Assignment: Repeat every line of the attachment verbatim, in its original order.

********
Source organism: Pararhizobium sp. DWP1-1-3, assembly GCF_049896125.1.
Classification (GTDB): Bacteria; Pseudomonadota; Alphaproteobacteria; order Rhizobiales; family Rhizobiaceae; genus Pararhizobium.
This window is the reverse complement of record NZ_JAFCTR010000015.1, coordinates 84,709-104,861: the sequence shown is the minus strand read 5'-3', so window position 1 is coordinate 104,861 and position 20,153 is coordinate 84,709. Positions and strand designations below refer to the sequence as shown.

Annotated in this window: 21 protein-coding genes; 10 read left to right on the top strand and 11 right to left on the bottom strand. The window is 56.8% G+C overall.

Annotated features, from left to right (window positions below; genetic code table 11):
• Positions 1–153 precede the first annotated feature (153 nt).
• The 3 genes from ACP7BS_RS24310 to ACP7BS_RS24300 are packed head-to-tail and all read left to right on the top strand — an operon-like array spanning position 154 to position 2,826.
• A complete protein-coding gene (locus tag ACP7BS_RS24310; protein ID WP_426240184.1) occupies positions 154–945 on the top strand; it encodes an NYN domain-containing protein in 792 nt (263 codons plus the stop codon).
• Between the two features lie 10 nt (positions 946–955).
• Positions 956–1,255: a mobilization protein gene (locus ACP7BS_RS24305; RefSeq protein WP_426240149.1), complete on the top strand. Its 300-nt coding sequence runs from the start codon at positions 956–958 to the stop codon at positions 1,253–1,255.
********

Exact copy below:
Source organism: Pararhizobium sp. DWP1-1-3, assembly GCF_049896125.1.
Classification (GTDB): Bacteria; Pseudomonadota; Alphaproteobacteria; order Rhizobiales; family Rhizobiaceae; genus Pararhizobium.
This window is the reverse complement of record NZ_JAFCTR010000015.1, coordinates 84,709-104,861: the sequence shown is the minus strand read 5'-3', so window position 1 is coordinate 104,861 and position 20,153 is coordinate 84,709. Positions and strand designations below refer to the sequence as shown.

Annotated in this window: 21 protein-coding genes; 10 read left to right on the top strand and 11 right to left on the bottom strand. The window is 56.8% G+C overall.

Annotated features, from left to right (window positions below; genetic code table 11):
• Positions 1–153 precede the first annotated feature (153 nt).
• The 3 genes from ACP7BS_RS24310 to ACP7BS_RS24300 are packed head-to-tail and all read left to right on the top strand — an operon-like array spanning position 154 to position 2,826.
• A complete protein-coding gene (locus tag ACP7BS_RS24310; protein ID WP_426240184.1) occupies positions 154–945 on the top strand; it encodes an NYN domain-containing protein in 792 nt (263 codons plus the stop codon).
• Between the two features lie 10 nt (positions 946–955).
• Positions 956–1,255: a mobilization protein gene (locus ACP7BS_RS24305; RefSeq protein WP_426240149.1), complete on the top strand. Its 300-nt coding sequence runs from the start codon at positions 956–958 to the stop codon at positions 1,253–1,255.